By Rita Joshi
While a new UN report finds that health risks related to climate change are on the rise worldwide, it avers that coordinated international responses can help prevent some of the worst impacts of climate change on health.
“The report clearly highlights the need for the UN and partners to continuously strengthen their actions to support governments to build climate resilience, including measures to protect human health,” says Youssef Nassef, Director of the Adaptation Programme of the UNFCCC secretariat.
The report, which will be presented to governments during the next round of climate change negotiations to be held in Bonn from May 8-18, 2017, was prepared in collaboration with countries, the World Health Organization and other relevant expert organisations, under the Nairobi work programme − UN Knowledge-for-Action Climate Resilience Network.
Below follows an overview of the report’s main findings.
- Certain groups have a higher susceptibility to climate-sensitive health impacts owing to their age (children and elderly), gender (particularly pregnant women), social marginalisation (associated in some areas with indigenous populations, poverty or migration status), or other health conditions like HIV. The socioeconomic costs of health problems caused by climate change are considerable.
- Many infectious diseases, including water-borne ones, are highly sensitive to climate conditions. The main concern in both developed and developing countries was the increase in and increased geographical spread of diarrhoeal diseases, the report found.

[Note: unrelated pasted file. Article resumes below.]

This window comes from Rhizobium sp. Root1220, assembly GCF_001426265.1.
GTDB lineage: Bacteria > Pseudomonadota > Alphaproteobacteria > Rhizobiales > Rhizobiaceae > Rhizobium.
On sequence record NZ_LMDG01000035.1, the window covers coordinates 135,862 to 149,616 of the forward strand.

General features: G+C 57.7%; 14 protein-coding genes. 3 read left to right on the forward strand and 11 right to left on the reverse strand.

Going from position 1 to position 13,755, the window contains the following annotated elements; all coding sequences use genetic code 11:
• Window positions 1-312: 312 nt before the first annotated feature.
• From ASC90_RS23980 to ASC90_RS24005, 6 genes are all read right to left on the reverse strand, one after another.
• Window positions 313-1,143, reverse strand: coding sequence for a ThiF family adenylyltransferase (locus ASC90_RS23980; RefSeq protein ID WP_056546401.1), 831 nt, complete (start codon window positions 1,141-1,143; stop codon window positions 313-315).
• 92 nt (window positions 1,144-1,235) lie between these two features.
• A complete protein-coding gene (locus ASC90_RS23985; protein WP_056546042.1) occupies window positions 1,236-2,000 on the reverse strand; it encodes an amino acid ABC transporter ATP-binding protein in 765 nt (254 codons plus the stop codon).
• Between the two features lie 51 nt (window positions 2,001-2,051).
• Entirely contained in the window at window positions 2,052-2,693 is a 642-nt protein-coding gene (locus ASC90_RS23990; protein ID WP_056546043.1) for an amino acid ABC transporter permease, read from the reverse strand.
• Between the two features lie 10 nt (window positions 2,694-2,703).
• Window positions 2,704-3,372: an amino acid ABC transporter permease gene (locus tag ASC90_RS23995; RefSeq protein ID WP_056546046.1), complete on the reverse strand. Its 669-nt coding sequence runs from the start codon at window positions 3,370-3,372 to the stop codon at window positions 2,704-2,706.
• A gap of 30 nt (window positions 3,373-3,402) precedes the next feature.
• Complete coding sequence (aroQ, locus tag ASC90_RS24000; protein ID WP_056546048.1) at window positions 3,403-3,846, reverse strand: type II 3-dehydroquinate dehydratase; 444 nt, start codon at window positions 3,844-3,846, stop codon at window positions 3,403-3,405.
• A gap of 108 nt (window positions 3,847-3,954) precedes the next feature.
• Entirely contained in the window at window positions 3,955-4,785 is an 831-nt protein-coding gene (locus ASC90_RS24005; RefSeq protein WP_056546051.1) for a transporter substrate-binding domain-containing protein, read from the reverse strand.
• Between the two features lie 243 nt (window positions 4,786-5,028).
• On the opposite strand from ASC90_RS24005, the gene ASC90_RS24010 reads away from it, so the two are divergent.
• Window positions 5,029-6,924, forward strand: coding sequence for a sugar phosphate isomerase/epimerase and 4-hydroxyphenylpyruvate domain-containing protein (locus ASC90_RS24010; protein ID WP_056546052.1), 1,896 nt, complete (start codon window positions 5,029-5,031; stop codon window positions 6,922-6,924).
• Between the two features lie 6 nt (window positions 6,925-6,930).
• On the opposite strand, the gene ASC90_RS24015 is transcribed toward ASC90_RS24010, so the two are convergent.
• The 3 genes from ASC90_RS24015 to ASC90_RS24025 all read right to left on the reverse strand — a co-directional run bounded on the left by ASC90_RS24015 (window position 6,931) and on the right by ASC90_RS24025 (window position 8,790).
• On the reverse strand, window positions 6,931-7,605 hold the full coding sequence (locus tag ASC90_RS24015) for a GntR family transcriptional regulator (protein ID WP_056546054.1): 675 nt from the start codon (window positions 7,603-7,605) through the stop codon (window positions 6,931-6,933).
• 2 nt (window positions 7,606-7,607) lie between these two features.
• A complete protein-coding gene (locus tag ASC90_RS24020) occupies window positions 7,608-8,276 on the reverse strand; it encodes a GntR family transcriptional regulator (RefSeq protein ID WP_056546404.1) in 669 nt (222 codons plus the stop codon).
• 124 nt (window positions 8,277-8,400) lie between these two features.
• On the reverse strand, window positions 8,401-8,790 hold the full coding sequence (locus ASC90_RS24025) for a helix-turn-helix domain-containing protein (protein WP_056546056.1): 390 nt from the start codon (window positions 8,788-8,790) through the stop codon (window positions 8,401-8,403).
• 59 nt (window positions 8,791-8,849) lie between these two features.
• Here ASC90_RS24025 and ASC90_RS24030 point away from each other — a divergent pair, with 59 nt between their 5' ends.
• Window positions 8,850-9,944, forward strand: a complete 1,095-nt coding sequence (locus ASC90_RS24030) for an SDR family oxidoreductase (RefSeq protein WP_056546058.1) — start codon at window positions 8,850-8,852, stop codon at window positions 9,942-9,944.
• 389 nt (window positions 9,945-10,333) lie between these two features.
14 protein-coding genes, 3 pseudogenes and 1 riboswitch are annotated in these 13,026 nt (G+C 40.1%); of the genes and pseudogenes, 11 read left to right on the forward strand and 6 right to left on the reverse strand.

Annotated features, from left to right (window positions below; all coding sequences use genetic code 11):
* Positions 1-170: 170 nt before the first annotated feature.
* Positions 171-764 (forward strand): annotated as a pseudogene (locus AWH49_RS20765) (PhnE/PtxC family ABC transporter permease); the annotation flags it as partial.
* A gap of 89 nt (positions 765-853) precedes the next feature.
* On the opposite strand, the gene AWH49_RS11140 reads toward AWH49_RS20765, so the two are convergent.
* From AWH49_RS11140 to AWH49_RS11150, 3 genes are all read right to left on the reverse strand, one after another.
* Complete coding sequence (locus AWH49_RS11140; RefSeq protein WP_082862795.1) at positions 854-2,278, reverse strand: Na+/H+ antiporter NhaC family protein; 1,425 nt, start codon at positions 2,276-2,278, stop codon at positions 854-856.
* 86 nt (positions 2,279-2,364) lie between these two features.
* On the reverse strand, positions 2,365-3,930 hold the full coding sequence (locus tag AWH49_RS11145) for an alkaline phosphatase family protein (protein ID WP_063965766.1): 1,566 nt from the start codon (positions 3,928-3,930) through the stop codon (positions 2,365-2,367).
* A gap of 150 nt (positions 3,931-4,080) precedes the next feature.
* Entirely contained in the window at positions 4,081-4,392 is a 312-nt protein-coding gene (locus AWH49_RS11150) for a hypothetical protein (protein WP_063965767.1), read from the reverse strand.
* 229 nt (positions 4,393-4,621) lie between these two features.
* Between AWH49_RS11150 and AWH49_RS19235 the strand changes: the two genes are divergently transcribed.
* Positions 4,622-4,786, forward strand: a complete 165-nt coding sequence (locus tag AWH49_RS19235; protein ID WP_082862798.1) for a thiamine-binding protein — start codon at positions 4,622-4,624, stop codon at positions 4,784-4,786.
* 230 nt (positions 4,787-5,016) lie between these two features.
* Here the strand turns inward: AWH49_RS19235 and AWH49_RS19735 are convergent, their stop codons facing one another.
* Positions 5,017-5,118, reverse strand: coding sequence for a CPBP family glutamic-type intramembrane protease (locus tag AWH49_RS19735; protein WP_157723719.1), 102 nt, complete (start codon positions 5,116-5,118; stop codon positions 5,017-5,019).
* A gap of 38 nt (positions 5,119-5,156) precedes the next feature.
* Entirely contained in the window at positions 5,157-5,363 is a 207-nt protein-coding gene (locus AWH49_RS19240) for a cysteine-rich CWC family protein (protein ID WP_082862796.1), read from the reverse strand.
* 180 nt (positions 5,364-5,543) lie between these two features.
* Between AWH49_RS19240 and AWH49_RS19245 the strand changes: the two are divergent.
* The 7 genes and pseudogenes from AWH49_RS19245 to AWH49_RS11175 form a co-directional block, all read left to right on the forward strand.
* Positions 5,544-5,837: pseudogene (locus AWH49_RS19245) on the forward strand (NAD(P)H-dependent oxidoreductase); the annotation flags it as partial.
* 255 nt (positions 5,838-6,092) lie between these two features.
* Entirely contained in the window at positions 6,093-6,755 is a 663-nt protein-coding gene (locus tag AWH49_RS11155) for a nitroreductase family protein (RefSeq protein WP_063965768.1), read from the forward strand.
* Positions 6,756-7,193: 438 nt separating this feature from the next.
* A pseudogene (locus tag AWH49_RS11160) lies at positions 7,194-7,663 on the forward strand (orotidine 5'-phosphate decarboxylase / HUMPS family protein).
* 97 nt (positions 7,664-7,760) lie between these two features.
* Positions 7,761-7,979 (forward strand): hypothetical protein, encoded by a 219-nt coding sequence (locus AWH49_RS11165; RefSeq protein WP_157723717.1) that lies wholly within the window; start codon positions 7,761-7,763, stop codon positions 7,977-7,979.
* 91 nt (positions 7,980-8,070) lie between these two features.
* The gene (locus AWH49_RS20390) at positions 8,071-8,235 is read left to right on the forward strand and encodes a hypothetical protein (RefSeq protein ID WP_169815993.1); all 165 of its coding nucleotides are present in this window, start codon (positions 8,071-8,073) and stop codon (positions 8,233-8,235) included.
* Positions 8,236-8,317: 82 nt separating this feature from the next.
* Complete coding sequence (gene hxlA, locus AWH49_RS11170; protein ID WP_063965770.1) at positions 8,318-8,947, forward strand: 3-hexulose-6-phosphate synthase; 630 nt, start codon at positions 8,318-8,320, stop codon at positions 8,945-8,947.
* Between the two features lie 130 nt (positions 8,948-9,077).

- Climate change lengthens the transmission season and expands the geographical range of many diseases like malaria and dengue. For example, the conditions for dengue transmission are likely to expand significantly across the globe.
- Climate change will bring new and emerging health issues, including heatwaves and other extreme events. Heat stress can make working conditions unbearable and increase the risk of cardiovascular, respiratory and renal diseases.Additionally, it is estimated that 22.5 million people are displaced annually by climate or weather-related disasters, and these figures are expected to increase in the future. Climate-induced human mobility has a socioeconomic cost and can affect mental and physical health.
- Malnutrition and undernutrition were highlighted as a concern for a number of developing countries in Africa, Asia and Latin America, which discussed the impacts of climate change on food security, particularly in relation to floods and drought.
However, the report also highlights inspiring examples of adaptation solutions for health worldwide:
– The Climate Adaptation Management and Innovation Initiative of the World Food Programme develops climate-induced food insecurity analyses and practices to inform programming and decision-making. The initiative focuses on16 countries across Asia, the Middle East, and Eastern, Central and Northern Africa.
– In France, the Tiger Mosquito Surveillance Network monitors the tiger mosquito’s movements.
– The Smart Health Facilities Initiative and Smart Hospitals Toolkit is being implemented through the Pan American Health Organization in the Caribbean with the aim of supporting the governments of the selected countries to assess and prioritise vulnerability reduction investments in their health facilities.
– Some countries integrate health into their national adaptation plans (NAPs) and programmes. For example, Macedonia and six additional countries are part of an initiative of WHO and the German Federal Ministry for the Environment, Nature Conservation, Building and Nuclear Safety that brings health into adaptation plans.
– There are also a number of training and awareness-raising activities, including the Self-Learning Course on Climate Change and Health, developed by Mexico’s National Institute of Public Health in line with the joint Pan American Health Organization/WHO Strategy and Plan for Action on Climate Change. The training aims at raising awareness and improving knowledge on the health effects of climate change among the general public and other sectors.